In the final years of the Eastern Han dynasty, treacherous eunuchs and villainous officials deceived the emperor and persecuted good ministers. The government gradually became extremely corrupt on all levels, leading to widespread deterioration of the Han Empire. During the reign of Emperor Ling, the Yellow Turban Rebellion broke out under the leadership of Zhang Jiao.
The rebellion was barely suppressed by imperial forces led by the general He Jin. Upon Emperor Ling’s death, He Jin installed the young Emperor Shao on the throne and took control of the central government. The Ten Attendants, a group of influential court eunuchs, feared that He Jin was growing too powerful, so they lured him into the palace and assassinated him. In revenge, He Jin’s supporters broke into the palace and indiscriminately slaughtered any person who looked like a eunuch. In the ensuing chaos, Emperor Shao and the Prince of Chenliu disappeared from the palace.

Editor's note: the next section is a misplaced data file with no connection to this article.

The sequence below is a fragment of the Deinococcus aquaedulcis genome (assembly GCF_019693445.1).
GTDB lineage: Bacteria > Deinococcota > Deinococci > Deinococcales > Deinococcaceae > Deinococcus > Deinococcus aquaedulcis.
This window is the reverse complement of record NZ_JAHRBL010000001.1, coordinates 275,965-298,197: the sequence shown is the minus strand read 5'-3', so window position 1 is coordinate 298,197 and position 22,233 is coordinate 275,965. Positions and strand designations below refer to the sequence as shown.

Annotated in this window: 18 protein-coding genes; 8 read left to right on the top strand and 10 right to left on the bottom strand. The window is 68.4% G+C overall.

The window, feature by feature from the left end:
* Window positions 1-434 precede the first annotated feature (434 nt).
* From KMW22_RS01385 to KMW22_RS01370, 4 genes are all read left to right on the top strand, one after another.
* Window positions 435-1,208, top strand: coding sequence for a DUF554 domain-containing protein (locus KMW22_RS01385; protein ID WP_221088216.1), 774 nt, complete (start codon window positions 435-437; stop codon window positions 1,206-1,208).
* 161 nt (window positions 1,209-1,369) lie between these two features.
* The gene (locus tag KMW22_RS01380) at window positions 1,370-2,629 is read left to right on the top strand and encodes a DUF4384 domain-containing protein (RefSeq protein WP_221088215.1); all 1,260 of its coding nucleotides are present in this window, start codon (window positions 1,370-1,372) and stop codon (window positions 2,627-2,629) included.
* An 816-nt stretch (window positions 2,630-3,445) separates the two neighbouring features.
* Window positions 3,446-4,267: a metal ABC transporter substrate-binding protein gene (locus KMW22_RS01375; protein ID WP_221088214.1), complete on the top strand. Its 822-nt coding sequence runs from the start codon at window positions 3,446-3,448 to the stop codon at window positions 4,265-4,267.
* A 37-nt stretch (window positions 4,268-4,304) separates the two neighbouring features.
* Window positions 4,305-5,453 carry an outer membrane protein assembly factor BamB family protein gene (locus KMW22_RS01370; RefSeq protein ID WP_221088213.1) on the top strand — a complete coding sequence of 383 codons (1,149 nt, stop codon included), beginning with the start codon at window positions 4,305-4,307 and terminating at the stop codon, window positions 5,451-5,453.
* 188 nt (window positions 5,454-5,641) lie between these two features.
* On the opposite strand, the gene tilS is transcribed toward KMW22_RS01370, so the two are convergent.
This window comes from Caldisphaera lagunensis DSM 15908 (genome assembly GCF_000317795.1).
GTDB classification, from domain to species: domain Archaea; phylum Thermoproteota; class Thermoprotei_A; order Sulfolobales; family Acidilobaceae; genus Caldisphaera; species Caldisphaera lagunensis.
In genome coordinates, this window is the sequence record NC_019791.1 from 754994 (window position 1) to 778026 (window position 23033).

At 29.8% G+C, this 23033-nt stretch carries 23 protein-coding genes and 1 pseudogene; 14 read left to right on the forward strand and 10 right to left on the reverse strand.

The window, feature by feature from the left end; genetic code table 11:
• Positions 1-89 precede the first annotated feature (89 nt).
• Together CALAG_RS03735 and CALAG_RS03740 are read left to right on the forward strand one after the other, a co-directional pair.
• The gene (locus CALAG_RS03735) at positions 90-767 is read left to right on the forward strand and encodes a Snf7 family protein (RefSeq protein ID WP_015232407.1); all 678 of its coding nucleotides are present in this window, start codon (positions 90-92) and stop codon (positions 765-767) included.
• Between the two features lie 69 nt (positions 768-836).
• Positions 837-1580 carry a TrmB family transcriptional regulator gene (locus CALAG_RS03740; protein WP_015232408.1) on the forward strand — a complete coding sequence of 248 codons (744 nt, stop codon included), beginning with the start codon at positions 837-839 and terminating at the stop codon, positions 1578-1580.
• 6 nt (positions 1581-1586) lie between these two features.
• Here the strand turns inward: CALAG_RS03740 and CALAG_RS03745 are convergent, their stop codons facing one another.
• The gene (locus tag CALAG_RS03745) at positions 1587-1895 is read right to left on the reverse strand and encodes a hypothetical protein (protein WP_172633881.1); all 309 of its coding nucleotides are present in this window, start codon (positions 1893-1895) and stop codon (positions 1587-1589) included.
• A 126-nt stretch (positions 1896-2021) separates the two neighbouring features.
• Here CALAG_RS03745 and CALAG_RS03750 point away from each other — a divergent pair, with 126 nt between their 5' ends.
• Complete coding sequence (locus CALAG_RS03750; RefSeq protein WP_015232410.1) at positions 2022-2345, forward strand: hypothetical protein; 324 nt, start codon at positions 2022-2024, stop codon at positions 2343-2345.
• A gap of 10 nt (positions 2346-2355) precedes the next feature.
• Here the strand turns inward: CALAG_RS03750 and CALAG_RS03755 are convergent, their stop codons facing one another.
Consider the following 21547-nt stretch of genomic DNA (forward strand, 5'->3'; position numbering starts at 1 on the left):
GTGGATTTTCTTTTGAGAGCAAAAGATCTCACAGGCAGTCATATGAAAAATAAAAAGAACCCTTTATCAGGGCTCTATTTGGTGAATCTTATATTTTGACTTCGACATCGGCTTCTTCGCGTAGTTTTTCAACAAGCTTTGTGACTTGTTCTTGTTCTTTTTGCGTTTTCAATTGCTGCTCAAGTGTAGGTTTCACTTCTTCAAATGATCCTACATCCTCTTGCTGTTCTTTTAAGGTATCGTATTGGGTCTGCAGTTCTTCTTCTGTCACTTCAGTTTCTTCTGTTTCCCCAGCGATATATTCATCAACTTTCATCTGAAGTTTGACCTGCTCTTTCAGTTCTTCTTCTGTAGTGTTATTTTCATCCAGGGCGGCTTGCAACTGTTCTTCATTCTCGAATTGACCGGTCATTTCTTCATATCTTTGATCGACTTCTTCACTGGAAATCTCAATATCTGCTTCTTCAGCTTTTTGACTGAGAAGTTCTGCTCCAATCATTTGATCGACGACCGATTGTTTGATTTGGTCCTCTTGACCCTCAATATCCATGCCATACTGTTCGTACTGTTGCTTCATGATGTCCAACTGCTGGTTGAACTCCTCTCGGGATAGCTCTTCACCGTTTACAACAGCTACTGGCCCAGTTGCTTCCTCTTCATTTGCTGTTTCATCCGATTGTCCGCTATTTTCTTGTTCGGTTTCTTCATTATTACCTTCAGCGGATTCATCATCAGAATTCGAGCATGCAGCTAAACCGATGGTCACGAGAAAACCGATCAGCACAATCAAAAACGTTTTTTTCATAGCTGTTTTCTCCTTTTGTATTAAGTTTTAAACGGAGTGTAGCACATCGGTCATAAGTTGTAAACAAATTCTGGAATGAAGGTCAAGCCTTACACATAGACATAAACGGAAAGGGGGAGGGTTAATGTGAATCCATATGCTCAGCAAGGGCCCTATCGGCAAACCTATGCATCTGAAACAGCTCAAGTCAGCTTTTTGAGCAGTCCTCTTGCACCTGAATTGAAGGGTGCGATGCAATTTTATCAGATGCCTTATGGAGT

“The empire, long divided, must unite; long united, must divide. Thus it has ever been.” With this characterisation of the inevitable cycle of Chinese history, the monumental tale Three Kingdoms begins.